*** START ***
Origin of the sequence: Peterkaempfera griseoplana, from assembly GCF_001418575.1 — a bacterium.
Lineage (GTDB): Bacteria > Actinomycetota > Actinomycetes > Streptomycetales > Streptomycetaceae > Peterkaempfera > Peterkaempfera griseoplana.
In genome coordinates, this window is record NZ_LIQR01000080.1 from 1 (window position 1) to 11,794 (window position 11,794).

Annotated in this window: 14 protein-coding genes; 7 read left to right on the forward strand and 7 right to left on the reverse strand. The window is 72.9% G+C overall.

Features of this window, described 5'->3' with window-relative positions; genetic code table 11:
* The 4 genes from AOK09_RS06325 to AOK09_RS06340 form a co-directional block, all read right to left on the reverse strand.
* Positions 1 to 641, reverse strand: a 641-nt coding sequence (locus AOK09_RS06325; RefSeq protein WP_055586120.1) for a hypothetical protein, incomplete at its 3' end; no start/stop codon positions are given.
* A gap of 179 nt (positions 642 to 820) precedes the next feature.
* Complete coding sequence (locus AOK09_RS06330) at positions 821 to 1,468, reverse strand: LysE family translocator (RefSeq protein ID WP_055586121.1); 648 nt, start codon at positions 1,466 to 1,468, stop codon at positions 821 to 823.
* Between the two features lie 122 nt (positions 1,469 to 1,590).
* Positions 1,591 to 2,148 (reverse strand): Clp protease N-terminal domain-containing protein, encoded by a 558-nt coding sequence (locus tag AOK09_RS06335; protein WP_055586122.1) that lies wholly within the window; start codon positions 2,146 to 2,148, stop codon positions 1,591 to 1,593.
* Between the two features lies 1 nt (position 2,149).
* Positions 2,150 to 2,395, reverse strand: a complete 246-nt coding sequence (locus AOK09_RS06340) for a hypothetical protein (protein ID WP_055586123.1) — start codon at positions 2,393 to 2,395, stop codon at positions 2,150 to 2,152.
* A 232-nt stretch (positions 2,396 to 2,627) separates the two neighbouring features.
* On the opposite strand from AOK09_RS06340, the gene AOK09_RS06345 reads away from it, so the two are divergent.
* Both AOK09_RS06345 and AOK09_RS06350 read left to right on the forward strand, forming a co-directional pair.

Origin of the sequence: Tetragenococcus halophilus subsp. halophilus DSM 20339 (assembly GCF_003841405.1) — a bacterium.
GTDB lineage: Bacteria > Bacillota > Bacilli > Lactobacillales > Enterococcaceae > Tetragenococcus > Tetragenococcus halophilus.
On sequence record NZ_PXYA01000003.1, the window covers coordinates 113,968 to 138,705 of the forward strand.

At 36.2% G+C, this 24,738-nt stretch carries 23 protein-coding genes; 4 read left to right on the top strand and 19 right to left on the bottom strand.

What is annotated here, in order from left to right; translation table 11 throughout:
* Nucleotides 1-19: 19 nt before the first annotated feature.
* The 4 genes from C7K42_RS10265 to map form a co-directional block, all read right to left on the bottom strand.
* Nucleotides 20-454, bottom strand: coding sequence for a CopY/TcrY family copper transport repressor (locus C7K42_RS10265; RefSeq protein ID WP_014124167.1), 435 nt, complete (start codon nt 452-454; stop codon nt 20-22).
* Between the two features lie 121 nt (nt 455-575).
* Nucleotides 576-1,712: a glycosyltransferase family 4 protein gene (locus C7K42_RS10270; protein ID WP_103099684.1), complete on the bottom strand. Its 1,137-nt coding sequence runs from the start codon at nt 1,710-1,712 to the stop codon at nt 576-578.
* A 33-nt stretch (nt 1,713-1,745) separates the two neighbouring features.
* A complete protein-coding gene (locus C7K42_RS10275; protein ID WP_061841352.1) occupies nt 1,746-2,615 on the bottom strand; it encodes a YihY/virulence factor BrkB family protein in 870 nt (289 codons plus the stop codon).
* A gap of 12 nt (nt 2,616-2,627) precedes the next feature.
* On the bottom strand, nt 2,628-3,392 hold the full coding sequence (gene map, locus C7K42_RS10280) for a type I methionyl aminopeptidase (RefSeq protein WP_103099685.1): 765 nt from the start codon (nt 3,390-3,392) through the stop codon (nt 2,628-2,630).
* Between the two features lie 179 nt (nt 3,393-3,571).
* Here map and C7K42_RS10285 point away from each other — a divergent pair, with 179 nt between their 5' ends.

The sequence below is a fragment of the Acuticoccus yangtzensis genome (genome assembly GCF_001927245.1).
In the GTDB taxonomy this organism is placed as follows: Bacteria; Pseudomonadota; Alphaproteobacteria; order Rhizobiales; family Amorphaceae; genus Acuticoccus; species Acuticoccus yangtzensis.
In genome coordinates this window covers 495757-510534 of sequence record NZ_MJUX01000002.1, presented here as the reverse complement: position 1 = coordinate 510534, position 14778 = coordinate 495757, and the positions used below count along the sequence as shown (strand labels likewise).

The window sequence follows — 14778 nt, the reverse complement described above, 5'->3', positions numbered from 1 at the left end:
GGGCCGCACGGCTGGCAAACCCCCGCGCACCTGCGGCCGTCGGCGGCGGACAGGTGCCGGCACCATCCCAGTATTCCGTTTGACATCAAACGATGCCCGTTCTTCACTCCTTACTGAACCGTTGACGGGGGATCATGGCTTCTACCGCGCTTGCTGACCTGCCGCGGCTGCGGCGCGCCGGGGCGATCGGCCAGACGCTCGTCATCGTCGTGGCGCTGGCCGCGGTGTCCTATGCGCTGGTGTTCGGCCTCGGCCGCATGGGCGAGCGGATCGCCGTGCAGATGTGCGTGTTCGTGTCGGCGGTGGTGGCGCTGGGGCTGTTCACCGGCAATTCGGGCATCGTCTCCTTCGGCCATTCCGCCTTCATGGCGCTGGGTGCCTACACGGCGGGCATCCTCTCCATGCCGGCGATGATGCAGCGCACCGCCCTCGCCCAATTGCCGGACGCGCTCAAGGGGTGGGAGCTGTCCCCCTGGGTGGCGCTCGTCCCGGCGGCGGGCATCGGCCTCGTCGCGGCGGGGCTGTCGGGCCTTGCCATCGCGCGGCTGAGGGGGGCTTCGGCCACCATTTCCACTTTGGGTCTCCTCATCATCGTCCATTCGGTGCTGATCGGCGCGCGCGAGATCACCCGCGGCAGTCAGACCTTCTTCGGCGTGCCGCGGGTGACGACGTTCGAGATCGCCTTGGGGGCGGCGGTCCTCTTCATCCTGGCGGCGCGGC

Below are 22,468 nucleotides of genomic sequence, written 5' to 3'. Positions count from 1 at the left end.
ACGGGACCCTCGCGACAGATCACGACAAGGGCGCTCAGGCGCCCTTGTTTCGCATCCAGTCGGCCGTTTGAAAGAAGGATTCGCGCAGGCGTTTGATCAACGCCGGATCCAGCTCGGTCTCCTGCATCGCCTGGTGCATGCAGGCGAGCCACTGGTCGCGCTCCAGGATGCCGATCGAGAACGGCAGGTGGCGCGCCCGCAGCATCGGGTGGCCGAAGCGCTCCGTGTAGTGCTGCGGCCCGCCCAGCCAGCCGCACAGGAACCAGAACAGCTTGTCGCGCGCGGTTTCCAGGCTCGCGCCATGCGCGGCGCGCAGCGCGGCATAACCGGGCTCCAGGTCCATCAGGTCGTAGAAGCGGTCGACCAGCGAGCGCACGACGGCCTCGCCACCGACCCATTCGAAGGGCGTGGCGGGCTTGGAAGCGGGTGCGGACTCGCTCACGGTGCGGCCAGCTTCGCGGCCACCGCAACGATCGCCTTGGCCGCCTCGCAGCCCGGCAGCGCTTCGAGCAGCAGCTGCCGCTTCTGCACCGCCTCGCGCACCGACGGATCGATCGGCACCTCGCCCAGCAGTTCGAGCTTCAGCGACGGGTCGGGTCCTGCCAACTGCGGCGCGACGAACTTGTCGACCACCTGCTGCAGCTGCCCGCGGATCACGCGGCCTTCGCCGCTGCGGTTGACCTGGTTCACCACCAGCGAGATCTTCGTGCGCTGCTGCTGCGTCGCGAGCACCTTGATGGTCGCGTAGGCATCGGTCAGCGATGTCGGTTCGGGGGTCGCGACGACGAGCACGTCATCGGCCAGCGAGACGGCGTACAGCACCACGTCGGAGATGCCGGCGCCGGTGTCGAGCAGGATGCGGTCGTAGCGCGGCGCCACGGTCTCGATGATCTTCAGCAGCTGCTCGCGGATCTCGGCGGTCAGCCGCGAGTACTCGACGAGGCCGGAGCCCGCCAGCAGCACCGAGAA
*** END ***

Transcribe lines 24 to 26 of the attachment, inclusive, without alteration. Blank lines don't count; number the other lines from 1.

* Nucleotides 20-454, bottom strand: coding sequence for a CopY/TcrY family copper transport repressor (locus C7K42_RS10265; RefSeq protein ID WP_014124167.1), 435 nt, complete (start codon nt 452-454; stop codon nt 20-22).
* Between the two features lie 121 nt (nt 455-575).
* Nucleotides 576-1,712: a glycosyltransferase family 4 protein gene (locus C7K42_RS10270; protein ID WP_103099684.1), complete on the bottom strand. Its 1,137-nt coding sequence runs from the start codon at nt 1,710-1,712 to the stop codon at nt 576-578.